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Chronicle of the Maya Kings and Queens by Simon Martin and Nikolai Grube. Includes biographical accounts of 152 kings and four ruling queens; data on their lineage, spouses and children, and places of burial; and timelines.
A Forest of Kings: The Untold Story of the Ancient Maya by Linda Schele. The first complete history of Mayan kingship, from its beginning to its decline.
Lords of Creation: The Origins of Sacred Maya Kingship by Virginia M. Fields. Sculpture, ceramics, masks, jewelry, and early writing offer a unique perspective on Mayan kings, their people, and the gods.
The Blood of Kings: Dynasty and Ritual in Maya Art by Linda Schele and Mary Ellen Miller, photographs by Justin Kerr. Includes chapters on the royal person, rites of accession, courtly life, and more.
Death and the Classic Maya Kings by James L. Fitzsimmons. Royal death rites and burials in the Classic Period (AD 250-900).
The Lost Chronicles of the Maya Kings by David Drew. Shows that there were two Mayan empires: an "international" one verging on the Toltec and Mexica lands to the north, and an isolationist one to the south. Both fell victim to overpopulation and environmental failure. Out of print, but available from Alibris.
Water and Ritual: The Rise and Fall of Classic Maya Rulers by Lisa J. Lucero. Classic Maya kings sponsored elaborate public rituals to ensure an adequate amount of rain. When the rains failed at the end of the Classic period (AD 850-950), the Maya rulers lost their authority.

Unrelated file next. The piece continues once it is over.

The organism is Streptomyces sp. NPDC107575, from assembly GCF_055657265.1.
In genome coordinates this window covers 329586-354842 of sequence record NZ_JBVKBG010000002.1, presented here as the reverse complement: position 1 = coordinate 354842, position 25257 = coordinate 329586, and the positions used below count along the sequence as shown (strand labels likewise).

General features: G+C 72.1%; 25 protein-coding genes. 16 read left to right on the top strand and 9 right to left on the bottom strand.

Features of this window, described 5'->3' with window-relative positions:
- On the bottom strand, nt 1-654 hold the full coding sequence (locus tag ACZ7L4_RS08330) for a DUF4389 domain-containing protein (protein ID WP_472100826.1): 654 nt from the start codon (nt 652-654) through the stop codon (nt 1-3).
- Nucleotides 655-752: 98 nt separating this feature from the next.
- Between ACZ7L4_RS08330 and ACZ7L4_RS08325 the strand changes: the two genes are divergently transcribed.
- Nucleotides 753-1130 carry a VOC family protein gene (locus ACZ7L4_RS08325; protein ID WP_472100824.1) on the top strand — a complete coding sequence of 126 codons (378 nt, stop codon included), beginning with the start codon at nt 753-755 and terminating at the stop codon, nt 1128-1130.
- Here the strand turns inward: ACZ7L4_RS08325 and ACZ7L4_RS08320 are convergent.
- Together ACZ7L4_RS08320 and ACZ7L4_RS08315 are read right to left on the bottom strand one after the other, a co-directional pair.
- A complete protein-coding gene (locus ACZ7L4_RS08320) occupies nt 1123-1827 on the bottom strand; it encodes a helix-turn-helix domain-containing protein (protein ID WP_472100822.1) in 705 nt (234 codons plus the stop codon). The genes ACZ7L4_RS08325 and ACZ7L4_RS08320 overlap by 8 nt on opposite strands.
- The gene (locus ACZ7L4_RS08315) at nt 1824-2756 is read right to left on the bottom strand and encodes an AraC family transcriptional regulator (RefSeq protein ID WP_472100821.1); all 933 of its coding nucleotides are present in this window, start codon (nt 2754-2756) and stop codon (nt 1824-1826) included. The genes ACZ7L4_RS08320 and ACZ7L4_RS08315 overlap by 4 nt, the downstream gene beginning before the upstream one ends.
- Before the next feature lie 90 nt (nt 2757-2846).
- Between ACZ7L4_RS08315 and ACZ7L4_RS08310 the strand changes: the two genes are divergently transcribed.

Politics of the Maya Court: Hierarchy and Change in the Late Classic Period by Sarah E. Jackson. The Maya region of southern Mexico and Central America was composed of independent kingdoms, each ruled by a holy lord. This book uses hieroglyphic texts to investigate the lives of the nobility and their participation in court politics. Illustrated with drawings, photographs, and maps.
Royal Courts of the Ancient Maya: Volume 1 edited by Takeshi Inomata and Stephen D. Houston. A study of the administrative functions, internal dynamics, and symbolic roles of rulers and their retinues.
Royal Courts of the Ancient Maya: Volume 2: Case Studies by Takeshi Inomata and Stephen Houston. Published in 2001, this volume provides data and insights from key Maya sites, including Copan, Tikal, Caracol, Bonampak, and Calakmul.
Royal Cities of the Ancient Maya by Michael Coe. The history of powerful dynasties and political intrigues, from El Mirador to the cities of the Maya Renaissance and finally Chichen Itza. Includes photographs.
Maya Palaces and Elite Residences: An Interdisciplinary Approach edited by Jessica Joyce Christie. Senior researchers report on sites in Belize (Blue Creek), Western Honduras (Copan), the Peten (Tikal, Dos Pilas, Aguateca), and the Yucatan (Uxmal, Chichen-Itza, Dzibilchaltun, Yaxuna).
The Maya by Michael D. Coe. An introduction to Mayan civilization. Explains the relationship between the warrior-kings of the classic Maya lowlands and Teotihuacan, the greatest city of pre-Conquest America. Includes a guide to reading Maya hieroglyphic writing.
The Classic Maya by Stephen D. Houston and Takeshi Inomata. In the first millennium AD, the Classic Maya created courtly societies in and around the Yucatan Peninsula, including large settlements like Tikal, Copan, and Palenque. This book reports on kings, queens, nobles, and farmers in societies predicated on sacred kingship.